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We all go in cycles of being more and less self-aware. Sometimes we can really tune in to what our bodies, hearts, and minds are trying to tell us . . . but other times, not so much! When we can really tune in and listen, we can start speaking from the heart more.

To me, speaking from the heart is like channeling empathy with everything that I say (maybe not everything I think at first, but working through it before I open my mouth). This can get a little tiring; like everything else, it takes practice. A part of this practice is to be gentle with yourself when you find yourself not speaking or thinking from the heart, which can happen often! 

Several months ago, I noticed myself cycling into “self-unawareness.” I was getting angrier, more jealous, and more irritable – all things that I value NOT being. It did not feel good, and that’s when speaking from the heart really occurred to me. Why wasn’t I listening to my heart and channeling my compassion and empathy? So, I asked myself these two questions:

1. How do I speak to myself?

2. How do I hope others will speak to me?

Yes, sometimes we are not the nicest people to ourselves. If you have trouble with negative self-talk, ask yourself, “Would I talk to my mom or best friend or my partner this way?” If you are saying something mean, the answer is probably NO! 

When people start acting weird (or just unlike their usual selves), or doing something that doesn’t seem quite right, I will try to ask myself, “When do I do weird things that probably rub people the wrong way?” And I always come up with the same answer: either I am having a rough day, or maybe I am under some kind of pressure/stress that is making me act funky! We ALL experience distress, and we are all affected in different ways by it. But when you are experiencing something stressful, or someone else around you is, can you dig a little deeper? Can you feel your breath and your heartbeat? Can you treat yourself and that person with empathy and love? 

These ideas are quite connected: the more you speak from the heart, the less anxiety you will have! If you say things out of love, you will have fewer occasions to ask yourself “What was I thinking when I said that!?” or “Why did I say that?!” You’ll know why you expressed yourself the way you did, and you’ll be certain that whatever you said was meant to be a direct communication from your heart to the listener’s heart.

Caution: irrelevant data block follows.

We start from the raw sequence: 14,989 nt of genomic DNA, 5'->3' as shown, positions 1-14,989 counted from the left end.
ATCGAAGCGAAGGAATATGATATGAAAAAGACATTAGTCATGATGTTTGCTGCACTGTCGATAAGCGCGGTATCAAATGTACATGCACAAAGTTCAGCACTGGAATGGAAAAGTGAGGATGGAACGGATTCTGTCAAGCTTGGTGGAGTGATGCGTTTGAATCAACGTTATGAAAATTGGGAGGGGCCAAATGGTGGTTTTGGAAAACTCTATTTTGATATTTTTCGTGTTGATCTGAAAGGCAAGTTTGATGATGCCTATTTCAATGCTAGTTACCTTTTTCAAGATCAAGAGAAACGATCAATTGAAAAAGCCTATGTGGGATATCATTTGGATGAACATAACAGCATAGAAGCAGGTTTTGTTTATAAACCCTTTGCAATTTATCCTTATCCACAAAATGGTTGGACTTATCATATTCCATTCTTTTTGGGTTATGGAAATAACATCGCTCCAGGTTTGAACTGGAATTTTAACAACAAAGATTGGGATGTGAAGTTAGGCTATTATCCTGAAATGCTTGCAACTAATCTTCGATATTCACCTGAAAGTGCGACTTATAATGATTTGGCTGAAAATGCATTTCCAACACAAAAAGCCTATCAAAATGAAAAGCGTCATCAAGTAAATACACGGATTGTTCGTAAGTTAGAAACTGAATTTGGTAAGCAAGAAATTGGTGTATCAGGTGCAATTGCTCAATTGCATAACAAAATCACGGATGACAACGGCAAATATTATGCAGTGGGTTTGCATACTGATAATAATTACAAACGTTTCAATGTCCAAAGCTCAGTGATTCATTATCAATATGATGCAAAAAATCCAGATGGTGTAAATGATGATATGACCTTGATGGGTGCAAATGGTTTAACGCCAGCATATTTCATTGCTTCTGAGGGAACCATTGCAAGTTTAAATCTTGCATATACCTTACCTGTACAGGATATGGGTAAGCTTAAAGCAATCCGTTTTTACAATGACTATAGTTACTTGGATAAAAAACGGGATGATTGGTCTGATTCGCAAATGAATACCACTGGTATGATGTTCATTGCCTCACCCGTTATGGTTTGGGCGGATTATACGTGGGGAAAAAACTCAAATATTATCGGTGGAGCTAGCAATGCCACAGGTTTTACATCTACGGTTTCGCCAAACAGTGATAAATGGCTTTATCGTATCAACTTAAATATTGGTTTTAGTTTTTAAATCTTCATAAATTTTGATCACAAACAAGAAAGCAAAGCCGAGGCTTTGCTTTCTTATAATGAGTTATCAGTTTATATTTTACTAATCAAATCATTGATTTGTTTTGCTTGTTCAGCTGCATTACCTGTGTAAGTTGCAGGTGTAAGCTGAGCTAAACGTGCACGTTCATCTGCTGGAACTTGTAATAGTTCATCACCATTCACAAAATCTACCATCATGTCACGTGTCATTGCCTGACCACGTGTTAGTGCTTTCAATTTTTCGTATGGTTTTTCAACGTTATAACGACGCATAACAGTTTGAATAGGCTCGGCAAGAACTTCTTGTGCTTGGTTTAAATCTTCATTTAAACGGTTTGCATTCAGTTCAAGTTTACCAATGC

Speaking from the heart isn’t always about responding to negativity with love! It just went there for me today. It is also just about letting your true self be heard. When was the last time you told your friend or partner a reason why you are grateful for them, or how good they are at something? Your heart feels that all of the time, but how often do we verbalize it? The last time you looked at someone with admiration and respect and love, did you tell them? I have just started practicing letting my heart open up to friends and family a little more, and it feels great!



Anahata Chakra (or Heart Chakra): “In Anahata one makes decisions (“follows one’s heart”) based on one’s higher self, not the unfulfilled emotions and desires of lower nature. As such, it is known as the heart chakra. It is also associated with love and compassion and charity to others” (


Having trouble putting your feelings into words? Try filling in these blanks next time you’re wanting to express your heart:

You are so amazing at ___________. It is so cool that you know how to do that!

I am really grateful for your ability to _____________. I don’t know what I would do without it!

Do you realize how good you make me feel when you say/do __________________? 

Thank you for being so _____________________. You are the BOMB.COM. 


Jessica began practicing yoga around 11 years ago, but it wasn't until after running cross country and track at the college level that she realized she needed something more nourishing for her body--something she could rely on for not only her physical health, but for her mental health as well. Jessica views yoga as a chance to practice relaxation, mindfulness, and compassion, which then spills over into her daily life. She can be found at Patanjali's Place practicing to her heart's delight, hanging out in downtown Durham with friends, or spending time with her husband at home. After graduating from Beloit College in 2009 and working in Women's Health for 5 years, Jessica is now a full time yoga instructor and writer. Jessica’s classes combine challenging poses, creative sequencing, and most importantly a sense of levity—she is always reminding herself and her students to never take yoga too seriously. She encourages adventurousness, hard work, and fun in all of her classes! You can stay in touch with Jessica by following her on Facebook (, Twitter and Instagram (@lavitayoga). read more about